August 2, 2013

From the Editor Emeritus / John F. Fink

Year of Faith: Baptism and confirmation

John F. FinkIn this series of columns, I wrote about what Catholics believe about the Eucharist in the May 31 issue. Besides the Eucharist, though, the Church has six other sacraments. Sacraments, by the way, are defined as “efficacious signs of grace, instituted by Christ and entrusted to the Church, by which divine life is dispensed to us” (Catechism of the Catholic Church, #1131).

By “efficacious signs,” we mean that they are effective. They’re effective because Christ is at work in them. Each of the sacraments brings some particular grace special to that sacrament. We believe that Christ himself instituted every one of the sacraments at some point during his life and gave them to the Church that he founded. Finally, through the sacraments, we receive divine life, or holiness.

The Church groups the seven sacraments into three categories. Baptism, confirmation and the Eucharist are the sacraments of initiation. Penance and reconciliation and anointing of the sick are considered sacraments of healing. Holy orders and matrimony are sacraments at the service of communion.

I’ll treat baptism and confirmation briefly in this column, penance and anointing of the sick next week and then matrimony the following week.

When adults who have not been baptized are received into the Church, they typically receive all three sacraments of initiation after a period of instruction which we know as the Rite of Christian Initiation of Adults (RCIA).

We believe that baptism is necessary for salvation because, among other reasons, Jesus told Nicodemus, “No one can enter the Kingdom of God without being born of water and Spirit” (Jn 3:5). He also ordered his disciples to baptize, and the Apostles did so.

There was a time when babies were baptized shortly after their birth because of high infant mortality. The Church still wants those babies to be baptized early, but not before parents are properly prepared to raise them as Catholics. Children who do die before they are baptized are entrusted to the mercy of God. The Church does not teach that there’s a limbo for such children.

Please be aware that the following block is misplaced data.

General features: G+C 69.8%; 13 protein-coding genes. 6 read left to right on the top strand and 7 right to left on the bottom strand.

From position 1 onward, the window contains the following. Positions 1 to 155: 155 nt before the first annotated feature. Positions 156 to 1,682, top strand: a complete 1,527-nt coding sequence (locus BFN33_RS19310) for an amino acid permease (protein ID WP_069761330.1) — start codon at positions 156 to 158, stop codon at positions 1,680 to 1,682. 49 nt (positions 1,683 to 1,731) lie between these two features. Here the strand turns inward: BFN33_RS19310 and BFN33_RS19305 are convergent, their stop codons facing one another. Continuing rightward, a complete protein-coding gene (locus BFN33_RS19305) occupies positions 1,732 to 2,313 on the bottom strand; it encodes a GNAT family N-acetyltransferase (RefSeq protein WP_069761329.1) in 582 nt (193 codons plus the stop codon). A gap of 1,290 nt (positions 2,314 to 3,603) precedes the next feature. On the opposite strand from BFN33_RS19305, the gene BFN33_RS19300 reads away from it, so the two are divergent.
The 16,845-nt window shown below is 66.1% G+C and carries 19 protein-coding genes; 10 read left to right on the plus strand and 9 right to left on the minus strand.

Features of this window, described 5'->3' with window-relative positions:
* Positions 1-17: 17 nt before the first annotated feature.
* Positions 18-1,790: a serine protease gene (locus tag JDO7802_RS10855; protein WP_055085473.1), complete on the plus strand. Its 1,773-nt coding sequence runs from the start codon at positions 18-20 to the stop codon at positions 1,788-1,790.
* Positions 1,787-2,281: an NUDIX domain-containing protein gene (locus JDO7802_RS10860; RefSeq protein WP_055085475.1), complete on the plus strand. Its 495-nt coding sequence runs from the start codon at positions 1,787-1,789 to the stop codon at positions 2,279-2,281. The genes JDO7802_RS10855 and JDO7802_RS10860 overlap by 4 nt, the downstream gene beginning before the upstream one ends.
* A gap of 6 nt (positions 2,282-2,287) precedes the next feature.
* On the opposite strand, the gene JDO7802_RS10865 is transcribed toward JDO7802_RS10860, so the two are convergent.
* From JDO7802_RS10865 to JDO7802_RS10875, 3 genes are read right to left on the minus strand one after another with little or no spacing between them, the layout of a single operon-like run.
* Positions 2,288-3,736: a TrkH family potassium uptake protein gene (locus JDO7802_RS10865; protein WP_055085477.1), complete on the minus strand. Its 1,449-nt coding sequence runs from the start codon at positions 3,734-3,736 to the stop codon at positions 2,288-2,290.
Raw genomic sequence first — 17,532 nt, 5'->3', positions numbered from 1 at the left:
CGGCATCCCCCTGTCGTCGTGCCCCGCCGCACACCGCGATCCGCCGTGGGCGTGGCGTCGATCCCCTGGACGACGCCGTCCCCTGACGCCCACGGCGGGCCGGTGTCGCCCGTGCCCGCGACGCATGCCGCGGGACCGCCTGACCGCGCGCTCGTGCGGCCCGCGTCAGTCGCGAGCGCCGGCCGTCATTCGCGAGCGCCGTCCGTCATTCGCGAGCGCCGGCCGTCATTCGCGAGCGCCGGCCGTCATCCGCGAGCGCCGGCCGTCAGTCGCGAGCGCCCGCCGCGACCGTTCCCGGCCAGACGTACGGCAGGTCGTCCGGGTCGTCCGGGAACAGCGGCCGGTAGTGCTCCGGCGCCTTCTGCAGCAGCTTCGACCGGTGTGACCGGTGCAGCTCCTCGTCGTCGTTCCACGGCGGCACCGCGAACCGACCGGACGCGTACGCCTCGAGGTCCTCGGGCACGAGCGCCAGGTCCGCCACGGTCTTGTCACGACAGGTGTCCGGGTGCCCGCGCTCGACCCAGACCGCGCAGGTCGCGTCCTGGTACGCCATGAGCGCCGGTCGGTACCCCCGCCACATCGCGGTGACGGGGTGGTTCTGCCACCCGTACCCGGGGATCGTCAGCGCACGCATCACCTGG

Baptism can be done either by immersion or by the pouring of water over the candidate’s head while the words of baptism are said. The liturgy also includes an anointing with sacred chrism.

Confirmation is another sacrament of initiation for children who have reached the age of reason, but usually for children in their early teens. Adults, though, are also frequently confirmed, especially those who enter the Church during the Easter Vigil. Without confirmation, Christian initiation remains incomplete.

This sacrament is sometimes called the sacrament of the Holy Spirit because the third person of the Trinity comes upon the person to strengthen him or her for an adult service to the Church.

A bishop ordinarily administers this sacrament, especially to children, but bishops usually entrust priests to do so in the case of adults who are being baptized or admitted to full communion with the Church.

We believe that Christ instituted this sacrament on the night of his resurrection when he breathed on the Apostles and said, “Receive the Holy Spirit” (Jn 20:22). †

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